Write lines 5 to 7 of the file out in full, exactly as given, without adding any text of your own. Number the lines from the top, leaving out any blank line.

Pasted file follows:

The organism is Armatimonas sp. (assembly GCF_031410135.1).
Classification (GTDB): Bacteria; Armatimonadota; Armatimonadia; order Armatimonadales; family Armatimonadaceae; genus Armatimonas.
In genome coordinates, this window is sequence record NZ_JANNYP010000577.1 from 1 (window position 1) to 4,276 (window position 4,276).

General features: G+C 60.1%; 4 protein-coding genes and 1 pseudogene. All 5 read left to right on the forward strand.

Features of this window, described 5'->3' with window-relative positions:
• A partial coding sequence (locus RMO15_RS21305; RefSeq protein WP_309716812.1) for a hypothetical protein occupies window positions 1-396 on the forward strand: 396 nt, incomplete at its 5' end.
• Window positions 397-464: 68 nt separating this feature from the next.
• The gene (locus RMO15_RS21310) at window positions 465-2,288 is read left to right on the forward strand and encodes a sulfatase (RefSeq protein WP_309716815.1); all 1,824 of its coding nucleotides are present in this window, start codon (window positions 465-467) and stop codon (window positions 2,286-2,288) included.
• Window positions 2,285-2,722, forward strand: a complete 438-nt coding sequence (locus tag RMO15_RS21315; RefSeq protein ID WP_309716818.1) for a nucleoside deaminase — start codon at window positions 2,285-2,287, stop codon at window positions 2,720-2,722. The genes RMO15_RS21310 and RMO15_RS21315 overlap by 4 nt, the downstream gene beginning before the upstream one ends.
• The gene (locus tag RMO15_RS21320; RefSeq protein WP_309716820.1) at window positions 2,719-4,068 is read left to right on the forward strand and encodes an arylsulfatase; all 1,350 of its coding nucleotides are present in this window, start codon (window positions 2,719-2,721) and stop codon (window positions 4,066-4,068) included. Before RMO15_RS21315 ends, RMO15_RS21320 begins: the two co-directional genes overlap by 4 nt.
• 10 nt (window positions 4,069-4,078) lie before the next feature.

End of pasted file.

Features of this window, described 5'->3' with window-relative positions:
• A partial coding sequence (locus RMO15_RS21305; RefSeq protein WP_309716812.1) for a hypothetical protein occupies window positions 1-396 on the forward strand: 396 nt, incomplete at its 5' end.
• Window positions 397-464: 68 nt separating this feature from the next.